How to Grow Blueberries 101
Growing Blueberries is easier than ever. Learn how to keep your new blueberry plant happy and healthy so you can get delicious sweet fruit every season.
Choose the right variety for your climate. We grow Southern Highbush Blueberries because they were bred for climates with low chill hours. These varieties are adaptable to a variety of climates and do very well in our low-chill California climate. Pair at least two varieties for a bigger crop. For a tall blueberry hedge, vigorous varieties like Jewel, Emerald, and Star can grow from 12'-15', but can be kept smaller with pruning. Varieties like Oneal, Sunshine Blue, and Misty produce less vigorous, more compact bushes. For gardens with heavier soils, Jubilee is your match!
Blueberries can be planted in the ground or containers so long as they get full sun, good airflow, and maintain a soil pH of 4.5-5.5 ph. When growing in the ground prep a 24” diameter hole that is at least 12” deep and amend with compost, peat moss, and potting soil heavy in humus. This soil mix will ensure optimal moisture and promote soil health by attracting beneficial bugs and fungi. This prepped space is perfect for about 4-5 plants. When planting blueberries in pots, use a potting mix that is well-draining, high in organic matter, and try to avoid porous pots as they tend to pull water away from the plant.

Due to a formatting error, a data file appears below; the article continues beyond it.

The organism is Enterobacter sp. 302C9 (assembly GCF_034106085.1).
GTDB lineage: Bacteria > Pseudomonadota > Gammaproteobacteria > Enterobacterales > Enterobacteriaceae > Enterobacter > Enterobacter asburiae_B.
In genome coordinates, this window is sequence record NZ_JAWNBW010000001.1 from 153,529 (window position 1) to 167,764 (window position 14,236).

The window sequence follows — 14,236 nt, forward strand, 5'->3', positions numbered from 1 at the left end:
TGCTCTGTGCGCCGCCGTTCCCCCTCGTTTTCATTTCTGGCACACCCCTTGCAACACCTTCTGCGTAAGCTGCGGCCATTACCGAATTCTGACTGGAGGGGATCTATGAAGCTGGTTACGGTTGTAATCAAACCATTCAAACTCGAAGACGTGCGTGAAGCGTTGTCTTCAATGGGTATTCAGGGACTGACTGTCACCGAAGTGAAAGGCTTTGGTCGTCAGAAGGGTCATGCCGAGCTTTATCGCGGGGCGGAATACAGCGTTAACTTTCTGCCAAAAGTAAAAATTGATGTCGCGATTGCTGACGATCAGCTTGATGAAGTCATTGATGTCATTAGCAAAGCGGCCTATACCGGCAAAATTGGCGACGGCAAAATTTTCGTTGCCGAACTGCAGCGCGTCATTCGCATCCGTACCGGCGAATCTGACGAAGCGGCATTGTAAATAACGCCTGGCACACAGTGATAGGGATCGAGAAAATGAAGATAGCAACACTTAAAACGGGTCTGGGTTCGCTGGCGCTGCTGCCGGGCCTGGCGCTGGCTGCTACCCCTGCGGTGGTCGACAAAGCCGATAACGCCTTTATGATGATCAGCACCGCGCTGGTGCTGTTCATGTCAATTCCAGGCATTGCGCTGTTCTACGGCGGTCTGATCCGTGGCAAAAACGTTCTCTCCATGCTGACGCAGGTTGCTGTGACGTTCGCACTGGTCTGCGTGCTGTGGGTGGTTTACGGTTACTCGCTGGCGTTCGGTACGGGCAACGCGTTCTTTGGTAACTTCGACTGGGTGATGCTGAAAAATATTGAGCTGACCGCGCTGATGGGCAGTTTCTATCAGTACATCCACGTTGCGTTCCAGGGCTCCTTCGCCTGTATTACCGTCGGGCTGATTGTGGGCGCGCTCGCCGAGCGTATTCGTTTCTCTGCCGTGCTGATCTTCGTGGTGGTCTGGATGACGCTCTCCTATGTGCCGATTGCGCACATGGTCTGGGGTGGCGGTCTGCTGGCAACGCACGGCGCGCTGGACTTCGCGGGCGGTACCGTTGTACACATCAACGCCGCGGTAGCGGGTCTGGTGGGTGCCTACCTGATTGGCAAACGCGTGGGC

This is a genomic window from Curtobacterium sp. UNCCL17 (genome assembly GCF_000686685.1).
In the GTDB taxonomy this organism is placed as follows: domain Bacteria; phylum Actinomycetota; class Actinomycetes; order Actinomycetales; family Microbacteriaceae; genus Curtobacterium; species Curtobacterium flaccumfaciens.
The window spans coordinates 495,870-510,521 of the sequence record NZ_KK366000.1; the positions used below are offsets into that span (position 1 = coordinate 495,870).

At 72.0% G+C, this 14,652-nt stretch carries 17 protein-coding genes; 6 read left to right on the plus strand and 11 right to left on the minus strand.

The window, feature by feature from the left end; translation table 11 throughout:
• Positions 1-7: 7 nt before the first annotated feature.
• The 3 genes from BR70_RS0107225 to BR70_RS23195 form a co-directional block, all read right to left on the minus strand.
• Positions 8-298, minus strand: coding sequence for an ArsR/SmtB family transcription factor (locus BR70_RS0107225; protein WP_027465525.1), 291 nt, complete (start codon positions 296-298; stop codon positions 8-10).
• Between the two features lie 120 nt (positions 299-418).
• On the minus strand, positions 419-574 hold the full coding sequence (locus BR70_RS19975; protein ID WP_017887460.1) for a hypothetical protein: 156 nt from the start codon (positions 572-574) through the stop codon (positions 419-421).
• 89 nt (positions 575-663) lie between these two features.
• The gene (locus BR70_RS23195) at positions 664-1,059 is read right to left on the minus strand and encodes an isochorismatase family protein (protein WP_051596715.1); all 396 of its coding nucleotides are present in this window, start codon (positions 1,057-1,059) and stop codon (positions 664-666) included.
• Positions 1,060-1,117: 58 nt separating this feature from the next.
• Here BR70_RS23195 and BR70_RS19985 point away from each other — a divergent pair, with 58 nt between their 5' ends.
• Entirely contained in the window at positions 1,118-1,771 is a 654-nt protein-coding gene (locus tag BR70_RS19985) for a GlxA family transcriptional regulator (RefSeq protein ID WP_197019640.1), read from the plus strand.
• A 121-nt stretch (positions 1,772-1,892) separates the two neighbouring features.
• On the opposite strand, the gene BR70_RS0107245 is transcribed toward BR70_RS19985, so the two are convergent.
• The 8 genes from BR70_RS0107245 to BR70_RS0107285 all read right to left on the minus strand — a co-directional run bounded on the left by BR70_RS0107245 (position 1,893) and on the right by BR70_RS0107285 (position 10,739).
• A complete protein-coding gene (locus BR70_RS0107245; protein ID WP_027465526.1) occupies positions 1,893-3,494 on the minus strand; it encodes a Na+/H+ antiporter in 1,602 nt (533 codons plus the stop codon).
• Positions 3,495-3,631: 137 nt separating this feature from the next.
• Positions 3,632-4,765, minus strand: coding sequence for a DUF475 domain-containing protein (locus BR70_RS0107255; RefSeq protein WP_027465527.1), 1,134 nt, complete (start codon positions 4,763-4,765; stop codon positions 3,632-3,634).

Consistent watering is a must. The goal is to keep the soil moist. Blueberries require more water than the average garden plant but with regular watering and mulching, you will be growing delectable blueberries in no time.
A great way to keep your soil moist is to mulch. This will keep the sun on your plants and off your soil by protecting it. Blueberry Plants should be top-dressed with fresh compost, bark-mulch, pine needles, woodchips, and/or sawdust. This will help to retain moisture, promote soil health, and break up any clay-type soil you may have.
Pruning Blueberries is simple, but there are a few tricks to improve both fruit size and quality. Start in the winter with the basics. Begin by removing dead wood, or twiggy non-vigorous wood that has lost all color. Then, remove damaged or broken wood and limbs with sunburn or bug damage. Finally, remove diseased wood which is usually blotchy colored growth on the canes or leaves. Look for places that may act as a way in for pests or disease and remove them.
Once you have cleaned the plant of the dead, damaged, and diseased wood, prune for shape by leaving around 5 healthy canes per bush and bringing them down to 2-3 ft in the winter.
Blueberries love their acidic soil but they also hate over-fertilizing. A couple of tablespoons per plant of a 10-20-10 fertilizer or similar in the late spring is all you need to get your plants growing for the season. Romeo Plant food will grow a beautiful plant but for the best fruit, go with a more acidic fertilizer
Check out Growing Blueberries for more information!
Author: Israel Osuna